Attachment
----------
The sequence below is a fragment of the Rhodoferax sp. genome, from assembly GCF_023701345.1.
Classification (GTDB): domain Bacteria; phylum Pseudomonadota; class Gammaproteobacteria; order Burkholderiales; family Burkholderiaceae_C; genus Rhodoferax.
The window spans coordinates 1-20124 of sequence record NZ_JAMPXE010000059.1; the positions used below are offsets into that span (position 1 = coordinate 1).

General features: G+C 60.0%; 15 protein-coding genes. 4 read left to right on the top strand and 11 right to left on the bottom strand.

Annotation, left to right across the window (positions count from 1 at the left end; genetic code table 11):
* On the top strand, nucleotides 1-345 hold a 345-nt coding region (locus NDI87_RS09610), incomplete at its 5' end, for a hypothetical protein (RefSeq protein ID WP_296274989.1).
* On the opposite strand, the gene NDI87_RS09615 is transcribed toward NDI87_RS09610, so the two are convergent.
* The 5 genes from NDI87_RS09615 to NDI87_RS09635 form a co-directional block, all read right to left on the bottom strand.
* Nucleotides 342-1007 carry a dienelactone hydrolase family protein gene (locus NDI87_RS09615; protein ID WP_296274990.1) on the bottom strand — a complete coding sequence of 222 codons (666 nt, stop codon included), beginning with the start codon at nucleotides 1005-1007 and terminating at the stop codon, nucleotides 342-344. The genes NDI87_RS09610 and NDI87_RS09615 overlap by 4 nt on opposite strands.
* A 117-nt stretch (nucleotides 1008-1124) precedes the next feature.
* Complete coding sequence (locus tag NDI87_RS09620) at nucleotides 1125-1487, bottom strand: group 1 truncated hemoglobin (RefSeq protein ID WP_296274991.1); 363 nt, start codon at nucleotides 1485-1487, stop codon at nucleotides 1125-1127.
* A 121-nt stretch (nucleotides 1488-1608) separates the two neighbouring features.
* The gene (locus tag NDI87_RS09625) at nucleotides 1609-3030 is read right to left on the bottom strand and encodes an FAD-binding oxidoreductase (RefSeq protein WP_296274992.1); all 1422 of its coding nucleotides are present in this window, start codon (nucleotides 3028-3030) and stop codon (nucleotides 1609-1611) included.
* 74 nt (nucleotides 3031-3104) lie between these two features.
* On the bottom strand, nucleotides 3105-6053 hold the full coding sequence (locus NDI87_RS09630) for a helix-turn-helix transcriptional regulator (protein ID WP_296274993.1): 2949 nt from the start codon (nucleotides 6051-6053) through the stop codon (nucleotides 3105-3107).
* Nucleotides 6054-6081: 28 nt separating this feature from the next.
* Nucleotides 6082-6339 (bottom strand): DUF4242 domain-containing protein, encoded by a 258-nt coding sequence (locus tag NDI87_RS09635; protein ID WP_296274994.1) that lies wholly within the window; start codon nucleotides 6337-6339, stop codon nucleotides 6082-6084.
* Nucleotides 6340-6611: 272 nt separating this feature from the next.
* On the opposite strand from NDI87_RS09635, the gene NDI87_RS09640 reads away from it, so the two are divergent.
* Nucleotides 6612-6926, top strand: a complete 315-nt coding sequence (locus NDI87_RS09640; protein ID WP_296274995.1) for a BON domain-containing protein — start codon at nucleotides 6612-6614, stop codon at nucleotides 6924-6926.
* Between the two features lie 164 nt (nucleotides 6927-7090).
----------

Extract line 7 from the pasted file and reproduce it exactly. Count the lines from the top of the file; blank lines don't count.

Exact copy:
* On the opposite strand, the gene NDI87_RS09615 is transcribed toward NDI87_RS09610, so the two are convergent.